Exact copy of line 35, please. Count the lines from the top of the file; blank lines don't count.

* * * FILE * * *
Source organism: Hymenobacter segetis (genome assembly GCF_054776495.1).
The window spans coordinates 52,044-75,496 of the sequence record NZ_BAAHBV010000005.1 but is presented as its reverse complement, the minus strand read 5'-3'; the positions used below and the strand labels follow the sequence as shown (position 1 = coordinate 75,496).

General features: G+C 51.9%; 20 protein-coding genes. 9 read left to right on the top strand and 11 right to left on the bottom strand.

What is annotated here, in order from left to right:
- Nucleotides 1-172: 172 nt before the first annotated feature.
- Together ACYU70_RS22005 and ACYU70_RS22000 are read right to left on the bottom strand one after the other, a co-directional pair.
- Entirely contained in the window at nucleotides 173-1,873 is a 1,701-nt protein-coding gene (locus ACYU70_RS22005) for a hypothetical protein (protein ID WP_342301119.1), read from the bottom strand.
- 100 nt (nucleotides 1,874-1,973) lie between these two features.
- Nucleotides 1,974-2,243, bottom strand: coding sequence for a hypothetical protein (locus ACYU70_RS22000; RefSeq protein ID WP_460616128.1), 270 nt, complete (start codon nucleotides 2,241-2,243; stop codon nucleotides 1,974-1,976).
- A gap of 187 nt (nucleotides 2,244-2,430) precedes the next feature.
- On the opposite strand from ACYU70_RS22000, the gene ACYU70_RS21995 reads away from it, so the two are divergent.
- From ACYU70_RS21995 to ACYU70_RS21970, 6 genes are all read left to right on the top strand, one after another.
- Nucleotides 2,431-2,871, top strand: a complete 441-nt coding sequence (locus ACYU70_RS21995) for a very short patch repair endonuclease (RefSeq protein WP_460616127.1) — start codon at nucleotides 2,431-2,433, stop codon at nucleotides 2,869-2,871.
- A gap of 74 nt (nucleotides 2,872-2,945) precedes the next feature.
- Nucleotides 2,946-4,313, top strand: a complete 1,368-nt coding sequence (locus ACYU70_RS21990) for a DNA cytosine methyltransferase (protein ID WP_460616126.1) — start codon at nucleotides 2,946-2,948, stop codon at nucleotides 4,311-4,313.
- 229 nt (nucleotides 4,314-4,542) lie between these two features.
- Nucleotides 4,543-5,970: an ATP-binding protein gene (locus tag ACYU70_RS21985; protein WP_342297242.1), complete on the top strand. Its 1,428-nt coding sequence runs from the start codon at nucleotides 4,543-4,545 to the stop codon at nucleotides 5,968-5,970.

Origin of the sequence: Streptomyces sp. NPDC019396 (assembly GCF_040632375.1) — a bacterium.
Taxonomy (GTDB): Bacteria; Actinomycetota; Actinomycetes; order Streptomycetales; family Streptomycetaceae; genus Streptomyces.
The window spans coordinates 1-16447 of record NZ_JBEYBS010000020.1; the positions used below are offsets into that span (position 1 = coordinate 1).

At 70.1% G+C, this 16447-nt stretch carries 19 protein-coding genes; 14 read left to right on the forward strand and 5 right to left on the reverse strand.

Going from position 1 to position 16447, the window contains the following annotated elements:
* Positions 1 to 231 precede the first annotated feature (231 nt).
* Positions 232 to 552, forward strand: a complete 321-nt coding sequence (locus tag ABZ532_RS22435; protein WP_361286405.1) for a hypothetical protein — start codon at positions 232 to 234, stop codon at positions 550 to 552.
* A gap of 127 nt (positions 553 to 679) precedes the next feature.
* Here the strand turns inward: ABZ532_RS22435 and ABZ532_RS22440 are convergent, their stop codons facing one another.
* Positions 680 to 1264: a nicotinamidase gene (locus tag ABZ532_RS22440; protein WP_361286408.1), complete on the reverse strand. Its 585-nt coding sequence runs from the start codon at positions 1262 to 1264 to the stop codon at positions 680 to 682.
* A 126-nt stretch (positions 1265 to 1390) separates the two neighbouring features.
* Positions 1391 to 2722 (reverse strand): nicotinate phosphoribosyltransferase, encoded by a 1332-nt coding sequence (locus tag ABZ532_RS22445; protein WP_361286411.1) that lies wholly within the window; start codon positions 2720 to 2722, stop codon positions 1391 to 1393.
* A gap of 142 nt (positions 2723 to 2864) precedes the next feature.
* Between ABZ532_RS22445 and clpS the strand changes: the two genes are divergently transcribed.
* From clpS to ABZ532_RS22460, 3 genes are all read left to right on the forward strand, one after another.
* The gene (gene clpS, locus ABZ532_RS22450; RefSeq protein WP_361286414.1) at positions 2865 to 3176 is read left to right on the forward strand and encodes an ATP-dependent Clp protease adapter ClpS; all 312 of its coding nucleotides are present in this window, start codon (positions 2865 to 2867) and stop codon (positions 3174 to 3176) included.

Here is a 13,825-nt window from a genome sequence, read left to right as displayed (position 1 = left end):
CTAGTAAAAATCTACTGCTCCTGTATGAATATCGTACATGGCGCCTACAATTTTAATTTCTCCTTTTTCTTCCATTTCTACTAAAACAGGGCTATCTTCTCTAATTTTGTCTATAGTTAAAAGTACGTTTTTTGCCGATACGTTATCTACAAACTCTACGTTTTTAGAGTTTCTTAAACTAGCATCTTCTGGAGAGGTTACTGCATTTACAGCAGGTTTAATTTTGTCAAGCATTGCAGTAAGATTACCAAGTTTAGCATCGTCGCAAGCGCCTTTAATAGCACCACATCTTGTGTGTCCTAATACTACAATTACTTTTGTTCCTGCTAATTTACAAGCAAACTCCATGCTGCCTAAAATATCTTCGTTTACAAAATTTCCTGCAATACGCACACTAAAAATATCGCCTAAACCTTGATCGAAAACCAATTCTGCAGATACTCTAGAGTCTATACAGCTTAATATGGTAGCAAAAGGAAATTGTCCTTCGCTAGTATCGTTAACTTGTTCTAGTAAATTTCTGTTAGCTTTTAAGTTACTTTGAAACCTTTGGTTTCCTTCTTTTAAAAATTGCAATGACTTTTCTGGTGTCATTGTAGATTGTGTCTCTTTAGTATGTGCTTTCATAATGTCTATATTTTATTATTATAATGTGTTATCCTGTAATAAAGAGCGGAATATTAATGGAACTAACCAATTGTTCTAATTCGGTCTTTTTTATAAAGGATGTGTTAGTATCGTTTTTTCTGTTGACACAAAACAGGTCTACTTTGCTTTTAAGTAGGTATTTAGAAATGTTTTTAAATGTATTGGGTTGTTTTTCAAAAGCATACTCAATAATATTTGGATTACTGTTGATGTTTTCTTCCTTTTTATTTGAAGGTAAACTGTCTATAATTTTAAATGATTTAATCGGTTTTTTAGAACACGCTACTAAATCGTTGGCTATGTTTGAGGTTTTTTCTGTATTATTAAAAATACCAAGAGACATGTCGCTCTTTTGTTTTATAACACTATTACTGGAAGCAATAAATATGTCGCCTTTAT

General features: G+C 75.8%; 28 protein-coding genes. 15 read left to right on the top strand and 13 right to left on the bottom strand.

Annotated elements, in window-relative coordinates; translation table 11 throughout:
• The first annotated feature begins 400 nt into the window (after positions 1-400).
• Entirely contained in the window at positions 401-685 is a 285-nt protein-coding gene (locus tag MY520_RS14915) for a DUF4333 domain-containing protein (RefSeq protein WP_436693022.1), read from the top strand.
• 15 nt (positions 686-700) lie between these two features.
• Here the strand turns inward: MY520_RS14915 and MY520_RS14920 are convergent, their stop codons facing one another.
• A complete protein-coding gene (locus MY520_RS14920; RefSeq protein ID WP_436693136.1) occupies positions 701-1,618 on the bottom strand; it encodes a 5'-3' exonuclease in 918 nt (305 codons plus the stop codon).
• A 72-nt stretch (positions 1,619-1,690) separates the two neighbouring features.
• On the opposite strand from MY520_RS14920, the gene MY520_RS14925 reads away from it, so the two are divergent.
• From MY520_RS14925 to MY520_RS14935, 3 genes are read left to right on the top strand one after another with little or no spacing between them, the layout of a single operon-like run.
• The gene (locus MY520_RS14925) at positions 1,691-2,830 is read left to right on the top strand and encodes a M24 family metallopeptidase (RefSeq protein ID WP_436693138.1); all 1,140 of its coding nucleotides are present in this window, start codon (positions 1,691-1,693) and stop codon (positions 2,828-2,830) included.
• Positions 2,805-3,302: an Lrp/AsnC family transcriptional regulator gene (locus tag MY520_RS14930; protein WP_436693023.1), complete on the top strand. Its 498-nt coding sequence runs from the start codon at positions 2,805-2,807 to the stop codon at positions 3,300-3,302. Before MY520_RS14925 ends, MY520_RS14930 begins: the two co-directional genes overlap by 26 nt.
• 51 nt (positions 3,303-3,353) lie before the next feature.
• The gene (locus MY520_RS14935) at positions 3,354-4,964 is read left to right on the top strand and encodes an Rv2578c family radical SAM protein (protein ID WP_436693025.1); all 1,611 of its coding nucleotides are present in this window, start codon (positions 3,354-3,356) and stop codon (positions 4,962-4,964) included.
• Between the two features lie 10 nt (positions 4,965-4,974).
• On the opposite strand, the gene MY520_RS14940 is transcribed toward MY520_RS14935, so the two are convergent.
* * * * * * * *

CTAGTAAAAATCTACTGCTCCTGTATGAATATCGTACATGGCGCCTACAATTTTAATTTCTCCTTTTTCTTCCATTTCTACTAAAACAGGGCTATCTTCTCTAATTTTGTCTATAGTTAAAAGTACGTTTTTTGCCGATACGTTATCTACAAACTCTACGTTTTTAGAGTTTCTTAAACTAGCATCTTCTGGAGAGGTTACTGCATTTACAGCAGGTTTAATTTTGTCAAGCATTGCAGTAAGATTACCAAGTTTAGCATCGTCGCAAGCGCCTTTAATAGCACCACATCTTGTGTGTCCTAATACTACAATTACTTTTGTTCCTGCTAATTTACAAGCAAACTCCATGCTGCCTAAAATATCTTCGTTTACAAAATTTCCTGCAATACGCACACTAAAAATATCGCCTAAACCTTGATCGAAAACCAATTCTGCAGATACTCTAGAGTCTATACAGCTTAATATGGTAGCAAAAGGAAATTGTCCTTCGCTAGTATCGTTAACTTGTTCTAGTAAATTTCTGTTAGCTTTTAAGTTACTTTGAAACCTTTGGTTTCCTTCTTTTAAAAATTGCAATGACTTTTCTGGTGTCATTGTAGATTGTGTCTCTTTAGTATGTGCTTTCATAATGTCTATATTTTATTATTATAATGTGTTATCCTGTAATAAAGAGCGGAATATTAATGGAACTAACCAATTGTTCTAATTCGGTCTTTTTTATAAAGGATGTGTTAGTATCGTTTTTTCTGTTGACACAAAACAGGTCTACTTTGCTTTTAAGTAGGTATTTAGAAATGTTTTTAAATGTATTGGGTTGTTTTTCAAAAGCATACTCAATAATATTTGGATTACTGTTGATGTTTTCTTCCTTTTTATTTGAAGGTAAACTGTCTATAATTTTAAATGATTTAATCGGTTTTTTAGAACACGCTACTAAATCGTTGGCTATGTTTGAGGTTTTTTCTGTATTATTAAAAATACCAAGAGACATGTCGCTCTTTTGTTTTATAACACTATTACTGGAAGCAATAAATATGTCGCCTTTAT